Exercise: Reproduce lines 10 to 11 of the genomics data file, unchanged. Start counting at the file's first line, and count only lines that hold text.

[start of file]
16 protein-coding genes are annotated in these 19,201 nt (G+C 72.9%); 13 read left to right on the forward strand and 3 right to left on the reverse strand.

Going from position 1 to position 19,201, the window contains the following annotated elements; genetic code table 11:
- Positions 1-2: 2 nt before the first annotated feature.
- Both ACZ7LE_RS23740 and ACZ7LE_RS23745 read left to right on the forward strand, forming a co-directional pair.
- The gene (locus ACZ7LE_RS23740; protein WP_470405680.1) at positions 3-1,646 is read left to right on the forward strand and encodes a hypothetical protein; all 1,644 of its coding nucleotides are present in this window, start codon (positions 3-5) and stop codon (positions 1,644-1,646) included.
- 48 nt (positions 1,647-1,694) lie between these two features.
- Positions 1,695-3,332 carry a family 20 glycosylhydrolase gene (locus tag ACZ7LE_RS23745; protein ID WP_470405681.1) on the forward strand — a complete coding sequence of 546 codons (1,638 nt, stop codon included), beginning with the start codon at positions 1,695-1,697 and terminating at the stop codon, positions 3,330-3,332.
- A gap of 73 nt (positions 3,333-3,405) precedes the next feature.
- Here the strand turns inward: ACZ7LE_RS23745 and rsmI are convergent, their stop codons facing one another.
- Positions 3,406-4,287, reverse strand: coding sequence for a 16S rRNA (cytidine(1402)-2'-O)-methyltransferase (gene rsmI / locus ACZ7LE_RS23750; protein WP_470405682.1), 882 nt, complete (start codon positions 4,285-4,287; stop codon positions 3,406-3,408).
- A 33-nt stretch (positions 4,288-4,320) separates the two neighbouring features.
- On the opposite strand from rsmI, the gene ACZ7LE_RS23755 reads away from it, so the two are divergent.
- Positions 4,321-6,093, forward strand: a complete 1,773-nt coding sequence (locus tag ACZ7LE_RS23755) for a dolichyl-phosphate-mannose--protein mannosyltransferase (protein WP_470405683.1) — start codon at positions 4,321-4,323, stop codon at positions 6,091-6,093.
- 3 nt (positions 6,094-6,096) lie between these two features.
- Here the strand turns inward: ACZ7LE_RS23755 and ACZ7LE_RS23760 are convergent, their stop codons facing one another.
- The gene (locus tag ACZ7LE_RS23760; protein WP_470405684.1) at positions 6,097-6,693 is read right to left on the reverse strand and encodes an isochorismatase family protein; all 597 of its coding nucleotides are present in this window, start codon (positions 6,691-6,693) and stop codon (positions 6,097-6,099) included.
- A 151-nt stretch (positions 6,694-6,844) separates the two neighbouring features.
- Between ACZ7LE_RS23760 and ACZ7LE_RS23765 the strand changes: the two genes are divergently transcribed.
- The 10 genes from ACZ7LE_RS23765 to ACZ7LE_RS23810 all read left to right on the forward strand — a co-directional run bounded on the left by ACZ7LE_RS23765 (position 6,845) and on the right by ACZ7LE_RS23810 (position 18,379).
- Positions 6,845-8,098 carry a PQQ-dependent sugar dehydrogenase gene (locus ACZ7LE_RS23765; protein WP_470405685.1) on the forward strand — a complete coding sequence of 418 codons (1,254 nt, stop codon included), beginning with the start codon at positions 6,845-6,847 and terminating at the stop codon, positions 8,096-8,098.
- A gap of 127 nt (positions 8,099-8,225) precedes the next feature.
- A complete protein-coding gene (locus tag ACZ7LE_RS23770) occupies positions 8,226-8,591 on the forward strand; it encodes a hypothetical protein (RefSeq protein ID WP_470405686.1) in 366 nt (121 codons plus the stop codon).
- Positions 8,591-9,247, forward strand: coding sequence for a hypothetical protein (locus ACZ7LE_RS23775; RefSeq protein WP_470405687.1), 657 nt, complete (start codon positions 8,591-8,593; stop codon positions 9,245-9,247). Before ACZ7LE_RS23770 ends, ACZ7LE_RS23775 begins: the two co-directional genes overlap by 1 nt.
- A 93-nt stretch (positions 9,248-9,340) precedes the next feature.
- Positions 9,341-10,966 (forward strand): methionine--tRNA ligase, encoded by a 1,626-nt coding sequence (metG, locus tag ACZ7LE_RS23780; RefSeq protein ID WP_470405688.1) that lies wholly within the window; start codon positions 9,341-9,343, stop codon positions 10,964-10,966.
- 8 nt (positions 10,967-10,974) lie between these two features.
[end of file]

- Positions 3,406-4,287, reverse strand: coding sequence for a 16S rRNA (cytidine(1402)-2'-O)-methyltransferase (gene rsmI / locus ACZ7LE_RS23750; protein WP_470405682.1), 882 nt, complete (start codon positions 4,285-4,287; stop codon positions 3,406-3,408).
- A 33-nt stretch (positions 4,288-4,320) separates the two neighbouring features.